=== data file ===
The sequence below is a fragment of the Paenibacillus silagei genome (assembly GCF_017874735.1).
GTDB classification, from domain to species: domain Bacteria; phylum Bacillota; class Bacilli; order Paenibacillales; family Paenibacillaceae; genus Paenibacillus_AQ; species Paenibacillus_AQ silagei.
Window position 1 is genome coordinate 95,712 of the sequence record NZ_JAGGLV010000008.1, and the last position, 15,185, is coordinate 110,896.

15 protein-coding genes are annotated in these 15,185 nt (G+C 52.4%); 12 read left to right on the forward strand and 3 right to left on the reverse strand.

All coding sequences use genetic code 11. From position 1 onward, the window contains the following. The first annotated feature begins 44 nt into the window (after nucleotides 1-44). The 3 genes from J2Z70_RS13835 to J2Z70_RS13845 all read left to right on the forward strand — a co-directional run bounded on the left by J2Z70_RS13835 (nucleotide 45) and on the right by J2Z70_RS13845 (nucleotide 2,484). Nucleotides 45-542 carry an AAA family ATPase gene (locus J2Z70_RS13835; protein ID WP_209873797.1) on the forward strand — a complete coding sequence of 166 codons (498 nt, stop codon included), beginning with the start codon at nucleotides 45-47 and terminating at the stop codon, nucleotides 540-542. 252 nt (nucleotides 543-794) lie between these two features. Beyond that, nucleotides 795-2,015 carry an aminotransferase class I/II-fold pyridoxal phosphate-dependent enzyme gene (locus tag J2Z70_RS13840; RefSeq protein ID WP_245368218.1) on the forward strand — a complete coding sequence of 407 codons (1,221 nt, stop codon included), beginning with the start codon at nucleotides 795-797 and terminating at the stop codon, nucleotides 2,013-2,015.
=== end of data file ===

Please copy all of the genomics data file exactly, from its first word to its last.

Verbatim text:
The sequence below is a fragment of the Paenibacillus silagei genome (assembly GCF_017874735.1).
GTDB classification, from domain to species: domain Bacteria; phylum Bacillota; class Bacilli; order Paenibacillales; family Paenibacillaceae; genus Paenibacillus_AQ; species Paenibacillus_AQ silagei.
Window position 1 is genome coordinate 95,712 of the sequence record NZ_JAGGLV010000008.1, and the last position, 15,185, is coordinate 110,896.

15 protein-coding genes are annotated in these 15,185 nt (G+C 52.4%); 12 read left to right on the forward strand and 3 right to left on the reverse strand.

All coding sequences use genetic code 11. From position 1 onward, the window contains the following. The first annotated feature begins 44 nt into the window (after nucleotides 1-44). The 3 genes from J2Z70_RS13835 to J2Z70_RS13845 all read left to right on the forward strand — a co-directional run bounded on the left by J2Z70_RS13835 (nucleotide 45) and on the right by J2Z70_RS13845 (nucleotide 2,484). Nucleotides 45-542 carry an AAA family ATPase gene (locus J2Z70_RS13835; protein ID WP_209873797.1) on the forward strand — a complete coding sequence of 166 codons (498 nt, stop codon included), beginning with the start codon at nucleotides 45-47 and terminating at the stop codon, nucleotides 540-542. 252 nt (nucleotides 543-794) lie between these two features. Beyond that, nucleotides 795-2,015 carry an aminotransferase class I/II-fold pyridoxal phosphate-dependent enzyme gene (locus tag J2Z70_RS13840; RefSeq protein ID WP_245368218.1) on the forward strand — a complete coding sequence of 407 codons (1,221 nt, stop codon included), beginning with the start codon at nucleotides 795-797 and terminating at the stop codon, nucleotides 2,013-2,015.